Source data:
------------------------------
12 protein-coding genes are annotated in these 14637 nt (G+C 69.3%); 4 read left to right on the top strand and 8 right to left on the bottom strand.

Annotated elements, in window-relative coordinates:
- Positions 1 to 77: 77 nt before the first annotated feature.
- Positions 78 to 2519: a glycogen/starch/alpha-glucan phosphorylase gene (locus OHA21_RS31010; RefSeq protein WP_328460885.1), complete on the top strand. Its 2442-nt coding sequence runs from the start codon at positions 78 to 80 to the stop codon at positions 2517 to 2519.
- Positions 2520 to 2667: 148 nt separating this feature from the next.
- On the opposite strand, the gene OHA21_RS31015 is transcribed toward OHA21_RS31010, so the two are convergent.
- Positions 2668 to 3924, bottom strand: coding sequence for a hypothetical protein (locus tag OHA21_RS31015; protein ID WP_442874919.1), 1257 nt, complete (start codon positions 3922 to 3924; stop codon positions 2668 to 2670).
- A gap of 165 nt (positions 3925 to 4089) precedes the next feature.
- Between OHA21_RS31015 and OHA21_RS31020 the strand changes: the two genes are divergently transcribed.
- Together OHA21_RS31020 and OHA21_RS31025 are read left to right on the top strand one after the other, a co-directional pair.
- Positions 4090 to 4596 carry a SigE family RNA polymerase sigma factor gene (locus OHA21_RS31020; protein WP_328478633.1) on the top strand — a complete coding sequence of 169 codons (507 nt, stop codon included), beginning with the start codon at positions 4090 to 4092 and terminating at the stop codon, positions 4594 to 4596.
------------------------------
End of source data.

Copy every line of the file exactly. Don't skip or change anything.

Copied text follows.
12 protein-coding genes are annotated in these 14637 nt (G+C 69.3%); 4 read left to right on the top strand and 8 right to left on the bottom strand.

Annotated elements, in window-relative coordinates:
- Positions 1 to 77: 77 nt before the first annotated feature.
- Positions 78 to 2519: a glycogen/starch/alpha-glucan phosphorylase gene (locus OHA21_RS31010; RefSeq protein WP_328460885.1), complete on the top strand. Its 2442-nt coding sequence runs from the start codon at positions 78 to 80 to the stop codon at positions 2517 to 2519.
- Positions 2520 to 2667: 148 nt separating this feature from the next.
- On the opposite strand, the gene OHA21_RS31015 is transcribed toward OHA21_RS31010, so the two are convergent.
- Positions 2668 to 3924, bottom strand: coding sequence for a hypothetical protein (locus tag OHA21_RS31015; protein ID WP_442874919.1), 1257 nt, complete (start codon positions 3922 to 3924; stop codon positions 2668 to 2670).
- A gap of 165 nt (positions 3925 to 4089) precedes the next feature.
- Between OHA21_RS31015 and OHA21_RS31020 the strand changes: the two genes are divergently transcribed.
- Together OHA21_RS31020 and OHA21_RS31025 are read left to right on the top strand one after the other, a co-directional pair.
- Positions 4090 to 4596 carry a SigE family RNA polymerase sigma factor gene (locus OHA21_RS31020; protein WP_328478633.1) on the top strand — a complete coding sequence of 169 codons (507 nt, stop codon included), beginning with the start codon at positions 4090 to 4092 and terminating at the stop codon, positions 4594 to 4596.